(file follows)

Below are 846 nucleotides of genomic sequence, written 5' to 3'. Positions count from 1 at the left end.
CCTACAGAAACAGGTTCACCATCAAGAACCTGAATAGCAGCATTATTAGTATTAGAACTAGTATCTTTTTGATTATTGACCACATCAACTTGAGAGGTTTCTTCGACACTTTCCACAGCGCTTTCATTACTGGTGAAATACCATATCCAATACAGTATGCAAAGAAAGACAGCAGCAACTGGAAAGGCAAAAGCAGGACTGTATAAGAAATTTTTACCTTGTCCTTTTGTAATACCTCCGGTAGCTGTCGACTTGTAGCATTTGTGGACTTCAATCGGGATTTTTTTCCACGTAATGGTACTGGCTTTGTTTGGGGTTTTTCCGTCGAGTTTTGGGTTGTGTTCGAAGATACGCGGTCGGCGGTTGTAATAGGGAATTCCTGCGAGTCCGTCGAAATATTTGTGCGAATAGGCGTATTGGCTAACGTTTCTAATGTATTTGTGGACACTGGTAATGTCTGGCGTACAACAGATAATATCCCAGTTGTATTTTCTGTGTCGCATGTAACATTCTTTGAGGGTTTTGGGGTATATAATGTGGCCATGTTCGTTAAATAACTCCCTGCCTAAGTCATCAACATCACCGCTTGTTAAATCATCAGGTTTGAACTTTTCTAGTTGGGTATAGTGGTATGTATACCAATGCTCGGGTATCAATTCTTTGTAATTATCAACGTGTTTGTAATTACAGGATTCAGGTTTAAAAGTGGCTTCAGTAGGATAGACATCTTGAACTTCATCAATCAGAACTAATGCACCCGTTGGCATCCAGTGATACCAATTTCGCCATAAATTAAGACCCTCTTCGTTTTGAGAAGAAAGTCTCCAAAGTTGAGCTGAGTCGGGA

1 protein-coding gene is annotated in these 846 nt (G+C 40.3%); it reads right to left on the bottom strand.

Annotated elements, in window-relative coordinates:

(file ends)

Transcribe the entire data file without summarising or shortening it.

Below are 846 nucleotides of genomic sequence, written 5' to 3'. Positions count from 1 at the left end.
CCTACAGAAACAGGTTCACCATCAAGAACCTGAATAGCAGCATTATTAGTATTAGAACTAGTATCTTTTTGATTATTGACCACATCAACTTGAGAGGTTTCTTCGACACTTTCCACAGCGCTTTCATTACTGGTGAAATACCATATCCAATACAGTATGCAAAGAAAGACAGCAGCAACTGGAAAGGCAAAAGCAGGACTGTATAAGAAATTTTTACCTTGTCCTTTTGTAATACCTCCGGTAGCTGTCGACTTGTAGCATTTGTGGACTTCAATCGGGATTTTTTTCCACGTAATGGTACTGGCTTTGTTTGGGGTTTTTCCGTCGAGTTTTGGGTTGTGTTCGAAGATACGCGGTCGGCGGTTGTAATAGGGAATTCCTGCGAGTCCGTCGAAATATTTGTGCGAATAGGCGTATTGGCTAACGTTTCTAATGTATTTGTGGACACTGGTAATGTCTGGCGTACAACAGATAATATCCCAGTTGTATTTTCTGTGTCGCATGTAACATTCTTTGAGGGTTTTGGGGTATATAATGTGGCCATGTTCGTTAAATAACTCCCTGCCTAAGTCATCAACATCACCGCTTGTTAAATCATCAGGTTTGAACTTTTCTAGTTGGGTATAGTGGTATGTATACCAATGCTCGGGTATCAATTCTTTGTAATTATCAACGTGTTTGTAATTACAGGATTCAGGTTTAAAAGTGGCTTCAGTAGGATAGACATCTTGAACTTCATCAATCAGAACTAATGCACCCGTTGGCATCCAGTGATACCAATTTCGCCATAAATTAAGACCCTCTTCGTTTTGAGAAGAAAGTCTCCAAAGTTGAGCTGAGTCGGGA

1 protein-coding gene is annotated in these 846 nt (G+C 40.3%); it reads right to left on the bottom strand.

Annotated elements, in window-relative coordinates: